Conserve Wildlife Blog

Posts Tagged ‘falcon cam’

2016: Off to a good start

Tuesday, January 12th, 2016
Jersey City Falcons vocalizing on building ledge

by Ben Wurst, Habitat Program Manager

We’re really excited for the beginning of the peregrine falcon nesting season this year, especially for the pair that calls Jersey City home! We got this great video from Falcon Cam viewer Eric Chandler which shows the pair vocalizing to each other. Peregrine falcons mate for life and this will be the pair’s second nesting season. The first was not productive since they had just paired up and were too busy courting each other to raise any young.

Soon, over the skies of downtown Jersey City, the male will perform bold aerobatic flights over his eyrie (nest site) include loops, tight turns, and swooping dives. He also will provide the female with gifts to show his commitment to her – in the form of food, not a diamond ring. To help strengthen their pair bond (relationship) the male and female perform what is referred to as a “bowing” when they vocalize with a “ee-chupping” call which is seen in this short video.

We are in the process of activating the camera. We will let you know when it begins streaming on our website.

SAVED: Jersey City Falcon Cam!

Monday, March 31st, 2014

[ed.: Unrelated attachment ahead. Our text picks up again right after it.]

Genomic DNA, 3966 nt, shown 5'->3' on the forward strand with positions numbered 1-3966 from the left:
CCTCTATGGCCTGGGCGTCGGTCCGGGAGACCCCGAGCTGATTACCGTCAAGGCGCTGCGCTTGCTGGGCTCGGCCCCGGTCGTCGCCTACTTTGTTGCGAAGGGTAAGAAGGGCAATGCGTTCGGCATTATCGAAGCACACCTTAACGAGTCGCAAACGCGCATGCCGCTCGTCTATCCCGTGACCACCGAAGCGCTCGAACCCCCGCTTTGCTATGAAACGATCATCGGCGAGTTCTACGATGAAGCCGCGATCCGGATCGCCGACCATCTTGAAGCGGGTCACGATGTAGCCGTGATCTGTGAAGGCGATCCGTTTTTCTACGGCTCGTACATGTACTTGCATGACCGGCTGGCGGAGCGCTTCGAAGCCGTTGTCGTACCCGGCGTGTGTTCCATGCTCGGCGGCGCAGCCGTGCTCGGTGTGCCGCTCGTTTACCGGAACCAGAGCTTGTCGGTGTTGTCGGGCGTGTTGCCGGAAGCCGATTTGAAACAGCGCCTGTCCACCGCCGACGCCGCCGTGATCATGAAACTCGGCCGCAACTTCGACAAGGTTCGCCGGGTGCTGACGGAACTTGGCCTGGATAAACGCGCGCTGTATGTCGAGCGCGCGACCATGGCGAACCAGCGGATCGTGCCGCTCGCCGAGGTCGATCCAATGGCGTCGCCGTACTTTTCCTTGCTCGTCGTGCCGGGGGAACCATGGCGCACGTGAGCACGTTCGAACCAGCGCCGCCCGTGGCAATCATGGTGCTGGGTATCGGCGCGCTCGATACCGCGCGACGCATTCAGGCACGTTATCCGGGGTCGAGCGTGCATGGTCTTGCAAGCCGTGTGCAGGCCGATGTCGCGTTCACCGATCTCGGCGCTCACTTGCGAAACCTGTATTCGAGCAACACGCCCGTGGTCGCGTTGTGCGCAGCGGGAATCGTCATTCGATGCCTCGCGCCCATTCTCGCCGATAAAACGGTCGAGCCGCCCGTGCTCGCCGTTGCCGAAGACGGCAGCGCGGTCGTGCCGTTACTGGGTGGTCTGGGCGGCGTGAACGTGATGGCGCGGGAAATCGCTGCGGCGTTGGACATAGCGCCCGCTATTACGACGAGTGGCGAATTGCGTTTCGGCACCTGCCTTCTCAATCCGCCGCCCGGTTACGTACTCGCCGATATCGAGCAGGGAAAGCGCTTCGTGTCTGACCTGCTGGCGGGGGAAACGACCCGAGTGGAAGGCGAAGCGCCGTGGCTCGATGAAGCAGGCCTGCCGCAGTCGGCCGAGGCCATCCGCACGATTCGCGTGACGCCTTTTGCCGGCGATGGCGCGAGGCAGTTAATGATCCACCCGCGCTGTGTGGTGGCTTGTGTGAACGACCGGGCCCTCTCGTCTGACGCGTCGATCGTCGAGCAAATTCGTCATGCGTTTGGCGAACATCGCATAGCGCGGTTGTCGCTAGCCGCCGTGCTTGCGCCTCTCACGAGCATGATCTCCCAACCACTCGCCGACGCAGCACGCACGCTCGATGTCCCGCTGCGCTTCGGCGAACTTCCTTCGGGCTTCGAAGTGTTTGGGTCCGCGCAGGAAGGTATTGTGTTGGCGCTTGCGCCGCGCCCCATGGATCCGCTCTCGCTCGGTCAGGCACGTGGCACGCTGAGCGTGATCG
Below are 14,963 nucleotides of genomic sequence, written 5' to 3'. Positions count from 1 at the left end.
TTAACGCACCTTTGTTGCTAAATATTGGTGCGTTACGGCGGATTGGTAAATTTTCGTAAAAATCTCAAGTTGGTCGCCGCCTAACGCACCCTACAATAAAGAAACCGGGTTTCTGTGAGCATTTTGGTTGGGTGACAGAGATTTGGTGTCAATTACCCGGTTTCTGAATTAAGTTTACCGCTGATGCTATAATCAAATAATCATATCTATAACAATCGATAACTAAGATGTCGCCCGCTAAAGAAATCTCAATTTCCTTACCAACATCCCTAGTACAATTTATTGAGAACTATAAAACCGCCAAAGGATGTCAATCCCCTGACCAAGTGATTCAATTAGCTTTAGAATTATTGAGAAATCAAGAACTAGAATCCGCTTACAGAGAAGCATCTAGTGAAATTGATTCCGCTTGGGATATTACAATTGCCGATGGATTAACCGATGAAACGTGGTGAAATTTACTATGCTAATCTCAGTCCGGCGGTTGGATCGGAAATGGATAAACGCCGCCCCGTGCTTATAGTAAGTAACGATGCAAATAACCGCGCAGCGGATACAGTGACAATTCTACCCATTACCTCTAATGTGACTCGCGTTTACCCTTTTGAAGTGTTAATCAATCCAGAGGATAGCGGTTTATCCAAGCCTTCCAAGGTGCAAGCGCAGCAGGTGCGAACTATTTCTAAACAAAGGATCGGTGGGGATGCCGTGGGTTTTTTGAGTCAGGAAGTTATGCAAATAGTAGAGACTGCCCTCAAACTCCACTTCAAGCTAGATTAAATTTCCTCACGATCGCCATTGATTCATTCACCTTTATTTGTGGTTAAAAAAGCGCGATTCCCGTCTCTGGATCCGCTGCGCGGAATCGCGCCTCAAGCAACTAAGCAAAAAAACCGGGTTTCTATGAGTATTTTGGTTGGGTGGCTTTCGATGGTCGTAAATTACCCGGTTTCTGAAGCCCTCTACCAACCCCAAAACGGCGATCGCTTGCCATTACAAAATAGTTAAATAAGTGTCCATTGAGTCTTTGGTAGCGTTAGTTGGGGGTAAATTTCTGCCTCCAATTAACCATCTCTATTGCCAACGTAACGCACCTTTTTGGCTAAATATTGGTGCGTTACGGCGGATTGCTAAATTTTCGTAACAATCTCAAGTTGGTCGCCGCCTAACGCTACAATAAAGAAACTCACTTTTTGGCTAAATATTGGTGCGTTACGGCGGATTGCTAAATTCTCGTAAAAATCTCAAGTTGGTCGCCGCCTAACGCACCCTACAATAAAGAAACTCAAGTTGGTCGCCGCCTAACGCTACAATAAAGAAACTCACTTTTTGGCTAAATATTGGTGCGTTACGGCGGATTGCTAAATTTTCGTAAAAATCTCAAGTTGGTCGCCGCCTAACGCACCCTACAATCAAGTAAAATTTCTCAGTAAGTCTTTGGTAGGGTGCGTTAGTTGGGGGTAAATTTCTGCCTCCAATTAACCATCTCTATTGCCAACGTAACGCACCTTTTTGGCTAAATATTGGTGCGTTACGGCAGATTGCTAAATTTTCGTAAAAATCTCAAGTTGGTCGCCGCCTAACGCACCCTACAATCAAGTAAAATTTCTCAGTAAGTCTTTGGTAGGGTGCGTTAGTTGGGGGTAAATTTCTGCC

New webcam launches today!
The male peregrine falcon, *2/*6, that nests at 101 Hudson St. As viewed from our new Falcon Cam!

The male peregrine falcon, *2/*6, that nests at 101 Hudson St. As viewed from our new Falcon Cam!

Month of the Falcon – Part III

Wednesday, January 15th, 2014
History of the Jersey City Falcon nest

 by Ben Wurst, Habitat Program Manager

Peregrine nestlings in the nestbox at 101 Hudson St.

Peregrine nestlings as viewed from the nest cam at 101 Hudson St.

We hope you’re enjoying the “Month of the Falcon” series! The summary below was created to tell the story of a peregrine nest (also referred to as an eyrie) at 101 Hudson St. in Jersey City where a live webcam broadcast the live view of the nest during the nesting season. It’s important to remember that we would not know any of this without the use of the camera to monitor the nest. The summary was written using posts to Nestbox News and from banding and re-sighting data from Kathy Clark, Supervisory Zoologist with the Endangered and Nongame Species Program.


A pair of peregrines were first spotted by observant building managers at 101 Hudson St. more than 10 years ago. They often caught glimpses of peregrines streaking through the sky, in pursuit of prey, with the NYC skyline in the background. They knew what they were witnessing was rare and wanted to help. They contacted biologists with the Endangered and Nongame Species Program and a plan was made to help establish a nesting pair there. In 1999 there were only 15 known pairs of peregrine falcons in the state. (more…)

Month of the Falcon – Part II

Wednesday, January 8th, 2014

by Ben Wurst, Habitat Program Manager

Peregrines are now common residents of NJ's coast. Photo by Northside Jim.

Peregrines are now common residents of NJ’s coast. Photo by Northside Jim.

It’s hard to believe now, but peregrine falcons were once extirpated from their nesting grounds in the Eastern United States. They were federally listed as endangered in 1969 (prior to the passage of the Endangered Species Act of 1973) under the Endangered Species Conservation Act of 1969.

Shortly thereafter a reintroduction project began. New Jersey was one of the first places were wild nesting occurred.